The notion of multidimensional inequality has attracted attention lately, but mostly as a micro approach to measuring inequality in well-being in a more complete way. We argue that considering inequality in a multidimensional way from a macro perspective is useful for a better understanding of the structure of inequality in different societies.
Different societies display different degrees of inequality in different domains, such as the economic, social, political, and psychological. In this paper, we ask how these inequalities relate to each other and what inequality configurations societies display as a result.
Are different inequalities simply a manifestation of one single basic dimension of inequality so that some countries are egalitarian in everything while other countries are fundamentally inegalitarian? Or are inequalities in different domains largely unrelated?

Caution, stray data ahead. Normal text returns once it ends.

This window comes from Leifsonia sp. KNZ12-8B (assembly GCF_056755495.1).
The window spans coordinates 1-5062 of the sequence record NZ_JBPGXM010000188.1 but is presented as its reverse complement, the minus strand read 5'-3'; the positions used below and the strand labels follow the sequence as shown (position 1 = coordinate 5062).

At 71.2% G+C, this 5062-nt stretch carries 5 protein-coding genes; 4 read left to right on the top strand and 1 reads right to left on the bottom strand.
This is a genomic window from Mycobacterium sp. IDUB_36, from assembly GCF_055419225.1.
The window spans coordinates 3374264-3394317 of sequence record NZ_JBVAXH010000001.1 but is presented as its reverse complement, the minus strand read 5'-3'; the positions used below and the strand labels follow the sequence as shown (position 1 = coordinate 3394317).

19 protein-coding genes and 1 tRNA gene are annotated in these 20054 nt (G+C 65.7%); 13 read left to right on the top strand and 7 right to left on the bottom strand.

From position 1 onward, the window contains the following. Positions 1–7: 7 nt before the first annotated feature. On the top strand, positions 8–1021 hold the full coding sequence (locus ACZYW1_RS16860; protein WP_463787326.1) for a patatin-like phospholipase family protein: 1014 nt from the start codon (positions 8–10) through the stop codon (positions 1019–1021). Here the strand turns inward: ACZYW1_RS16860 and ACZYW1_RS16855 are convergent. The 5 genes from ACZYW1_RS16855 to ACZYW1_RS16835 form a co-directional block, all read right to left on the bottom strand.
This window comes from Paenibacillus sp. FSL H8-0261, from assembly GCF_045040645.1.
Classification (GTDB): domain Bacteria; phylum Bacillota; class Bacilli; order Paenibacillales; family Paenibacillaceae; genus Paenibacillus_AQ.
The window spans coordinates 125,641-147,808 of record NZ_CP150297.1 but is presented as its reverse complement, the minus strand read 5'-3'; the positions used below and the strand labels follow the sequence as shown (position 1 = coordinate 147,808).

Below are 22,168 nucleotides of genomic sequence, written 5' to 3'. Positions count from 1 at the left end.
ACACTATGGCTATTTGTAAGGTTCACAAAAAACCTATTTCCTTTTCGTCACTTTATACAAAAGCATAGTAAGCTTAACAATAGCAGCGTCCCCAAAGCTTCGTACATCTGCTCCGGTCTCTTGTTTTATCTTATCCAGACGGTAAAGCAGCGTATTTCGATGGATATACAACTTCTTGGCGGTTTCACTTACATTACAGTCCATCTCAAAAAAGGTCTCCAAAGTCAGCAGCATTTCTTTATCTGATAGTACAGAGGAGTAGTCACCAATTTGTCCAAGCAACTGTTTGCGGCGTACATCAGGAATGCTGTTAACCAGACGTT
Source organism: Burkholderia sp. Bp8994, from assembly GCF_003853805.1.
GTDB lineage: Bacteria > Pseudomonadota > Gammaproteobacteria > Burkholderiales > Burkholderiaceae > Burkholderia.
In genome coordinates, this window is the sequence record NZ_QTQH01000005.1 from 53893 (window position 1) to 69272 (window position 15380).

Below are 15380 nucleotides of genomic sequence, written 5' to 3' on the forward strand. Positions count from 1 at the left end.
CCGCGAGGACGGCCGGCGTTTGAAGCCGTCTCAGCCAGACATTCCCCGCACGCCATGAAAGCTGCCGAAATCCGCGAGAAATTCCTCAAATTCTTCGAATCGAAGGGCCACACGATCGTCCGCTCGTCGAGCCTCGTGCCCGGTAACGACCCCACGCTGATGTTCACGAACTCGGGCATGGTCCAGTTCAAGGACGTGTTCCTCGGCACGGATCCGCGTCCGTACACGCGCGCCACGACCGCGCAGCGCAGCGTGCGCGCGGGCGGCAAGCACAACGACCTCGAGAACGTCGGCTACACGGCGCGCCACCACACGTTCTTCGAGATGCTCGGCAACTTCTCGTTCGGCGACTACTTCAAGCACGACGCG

We compile a dataset of 98 countries, merging income inequality data from the World Income Inequality Database, health (length-of-life) inequality data from life tables, and inequality measures of political participation, perceived political influence, self-efficacy, and social class compiled from a large set of cross-country attitudes surveys.
Our results suggest two distinct dimensions of inequality. The first and by far more important captures socioeconomic and psychological inequality and we find that inequalities in income, health, social class, and self-efficacy are strongly related. A second, less important but still relevant, dimension of inequality concerns political inequality.
These two underlying dimensions of inequality correlate differently with relevant outcomes. The socioeconomic/health/psychological inequality component correlates with life satisfaction, satisfaction with democracy, and violent protest. The political inequality component correlates with satisfaction with democracy and peaceful protest.